The project was run by the Army Chemical Corps, commanded by Maj. Gen. Alden H. Waitt, and supervised by a now-defunct agency called the Armed Forces Special Weapons Project. The project's first chief was Maj. Gen. Leslie R. Groves, the Army's head of the Manhattan Project that built the first atomic bombs. The radiological project was approved by Groves' successor, Maj. Gen. Kenneth D. Nichols.
The released documents were in files of the Armed Forces Special Weapons Project held by the.
Among the officials copied in on the Dec. 16 memo were Herbert Scoville, Jr., then the technical director of the Armed Forces Special Weapons Project and later the CIA's deputy director for research, and Samuel T. Cohen, a physicist with RAND Corp. who had worked on the Manhattan Project.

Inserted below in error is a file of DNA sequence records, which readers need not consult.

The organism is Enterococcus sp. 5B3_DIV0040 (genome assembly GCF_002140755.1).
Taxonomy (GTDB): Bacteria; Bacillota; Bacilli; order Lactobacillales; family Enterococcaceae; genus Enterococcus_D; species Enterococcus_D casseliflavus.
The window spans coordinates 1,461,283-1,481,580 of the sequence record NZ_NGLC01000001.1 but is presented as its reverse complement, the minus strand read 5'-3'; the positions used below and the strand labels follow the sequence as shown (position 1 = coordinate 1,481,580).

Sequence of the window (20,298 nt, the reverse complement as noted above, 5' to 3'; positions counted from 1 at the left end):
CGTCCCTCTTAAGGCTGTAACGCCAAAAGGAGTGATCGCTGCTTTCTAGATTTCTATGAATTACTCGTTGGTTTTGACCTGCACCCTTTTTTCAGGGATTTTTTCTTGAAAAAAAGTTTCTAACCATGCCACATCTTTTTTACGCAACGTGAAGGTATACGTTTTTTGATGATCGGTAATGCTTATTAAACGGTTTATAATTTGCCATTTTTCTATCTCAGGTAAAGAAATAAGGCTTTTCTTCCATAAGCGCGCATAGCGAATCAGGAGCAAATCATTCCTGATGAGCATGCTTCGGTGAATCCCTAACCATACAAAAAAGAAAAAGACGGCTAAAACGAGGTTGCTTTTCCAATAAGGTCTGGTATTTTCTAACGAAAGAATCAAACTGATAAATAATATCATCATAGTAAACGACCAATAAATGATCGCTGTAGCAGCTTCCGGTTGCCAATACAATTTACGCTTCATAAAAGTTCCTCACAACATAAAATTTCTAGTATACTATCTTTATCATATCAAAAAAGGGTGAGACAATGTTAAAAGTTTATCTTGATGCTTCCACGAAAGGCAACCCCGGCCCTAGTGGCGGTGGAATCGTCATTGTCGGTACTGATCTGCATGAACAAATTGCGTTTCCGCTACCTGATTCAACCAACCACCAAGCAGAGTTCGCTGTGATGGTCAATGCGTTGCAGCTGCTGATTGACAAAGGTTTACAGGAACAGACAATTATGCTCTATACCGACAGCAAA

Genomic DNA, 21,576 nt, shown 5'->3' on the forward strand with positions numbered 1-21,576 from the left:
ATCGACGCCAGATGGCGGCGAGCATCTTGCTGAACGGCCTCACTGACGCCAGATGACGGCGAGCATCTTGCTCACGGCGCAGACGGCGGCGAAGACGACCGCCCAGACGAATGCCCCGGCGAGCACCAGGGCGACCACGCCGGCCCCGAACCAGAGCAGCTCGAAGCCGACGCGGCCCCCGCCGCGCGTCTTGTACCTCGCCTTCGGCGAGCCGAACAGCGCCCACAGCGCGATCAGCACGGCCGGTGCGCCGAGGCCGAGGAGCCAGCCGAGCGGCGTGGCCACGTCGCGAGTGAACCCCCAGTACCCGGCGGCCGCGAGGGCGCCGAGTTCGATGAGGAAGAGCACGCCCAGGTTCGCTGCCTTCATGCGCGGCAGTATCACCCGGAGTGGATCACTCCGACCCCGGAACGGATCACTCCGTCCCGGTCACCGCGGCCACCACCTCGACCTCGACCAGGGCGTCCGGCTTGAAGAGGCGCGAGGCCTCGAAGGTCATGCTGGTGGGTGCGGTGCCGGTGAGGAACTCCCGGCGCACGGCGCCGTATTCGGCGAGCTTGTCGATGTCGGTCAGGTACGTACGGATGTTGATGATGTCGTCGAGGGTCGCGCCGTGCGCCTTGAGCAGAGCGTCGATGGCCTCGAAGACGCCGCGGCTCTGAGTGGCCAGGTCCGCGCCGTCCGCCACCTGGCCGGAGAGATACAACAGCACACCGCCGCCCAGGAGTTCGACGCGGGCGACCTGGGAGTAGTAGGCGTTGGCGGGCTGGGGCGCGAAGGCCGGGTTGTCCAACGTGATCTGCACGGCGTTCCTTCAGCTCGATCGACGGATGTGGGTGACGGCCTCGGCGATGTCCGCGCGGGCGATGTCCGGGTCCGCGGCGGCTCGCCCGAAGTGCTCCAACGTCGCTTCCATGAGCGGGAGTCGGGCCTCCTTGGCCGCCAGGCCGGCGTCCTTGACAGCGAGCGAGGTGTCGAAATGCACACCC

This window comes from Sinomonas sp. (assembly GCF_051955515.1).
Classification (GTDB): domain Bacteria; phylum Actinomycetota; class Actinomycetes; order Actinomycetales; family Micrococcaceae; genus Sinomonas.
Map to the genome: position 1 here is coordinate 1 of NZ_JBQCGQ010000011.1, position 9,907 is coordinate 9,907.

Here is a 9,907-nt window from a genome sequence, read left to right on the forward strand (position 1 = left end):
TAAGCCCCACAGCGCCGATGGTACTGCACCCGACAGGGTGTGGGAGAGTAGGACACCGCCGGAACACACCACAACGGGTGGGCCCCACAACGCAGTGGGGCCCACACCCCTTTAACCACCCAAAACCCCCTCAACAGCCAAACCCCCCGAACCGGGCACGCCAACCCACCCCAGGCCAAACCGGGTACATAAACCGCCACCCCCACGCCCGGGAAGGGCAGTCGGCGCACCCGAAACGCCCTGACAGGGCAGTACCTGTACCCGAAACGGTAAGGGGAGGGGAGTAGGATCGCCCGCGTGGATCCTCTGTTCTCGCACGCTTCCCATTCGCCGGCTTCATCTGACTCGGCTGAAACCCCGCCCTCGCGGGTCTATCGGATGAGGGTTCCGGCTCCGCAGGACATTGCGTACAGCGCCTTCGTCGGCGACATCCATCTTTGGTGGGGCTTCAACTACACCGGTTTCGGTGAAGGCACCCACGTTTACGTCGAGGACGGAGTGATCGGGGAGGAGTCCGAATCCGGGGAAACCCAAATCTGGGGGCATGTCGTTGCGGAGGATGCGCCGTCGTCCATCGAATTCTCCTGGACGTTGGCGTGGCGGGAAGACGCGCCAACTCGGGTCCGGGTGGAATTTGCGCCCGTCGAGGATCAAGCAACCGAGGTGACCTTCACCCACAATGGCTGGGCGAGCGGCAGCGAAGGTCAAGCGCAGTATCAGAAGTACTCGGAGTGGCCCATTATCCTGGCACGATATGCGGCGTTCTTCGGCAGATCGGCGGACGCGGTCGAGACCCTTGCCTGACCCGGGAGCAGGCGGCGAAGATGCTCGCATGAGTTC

The initial go-ahead for the Army to pursue its radiological weapons project was given in May 1948, a point in U.S. history, following the successful use of two atomic bombs againstto end , when the military was eager to explore the implications of atomic science for the future of warfare.
In a July 1948 memo outlining the program's intent, before specifics had received final approval, a key focus was on long-lasting contamination of large land areas where residents would be told that unless the areas were abandoned they probably would die from radiation within one to 10 years."It is thought that this is a new concept of warfare, with results that cannot be predicted," it said.
Oh Reeaaaallly! This is news? C'mon, we'd have been stupid not to have been looking into this as a weapon.
Monday, October 08, 2007
Firefox will keep track of new posts if you load a bookmark as a Live Bookmark, and it has the option of opening all the posts in tabs.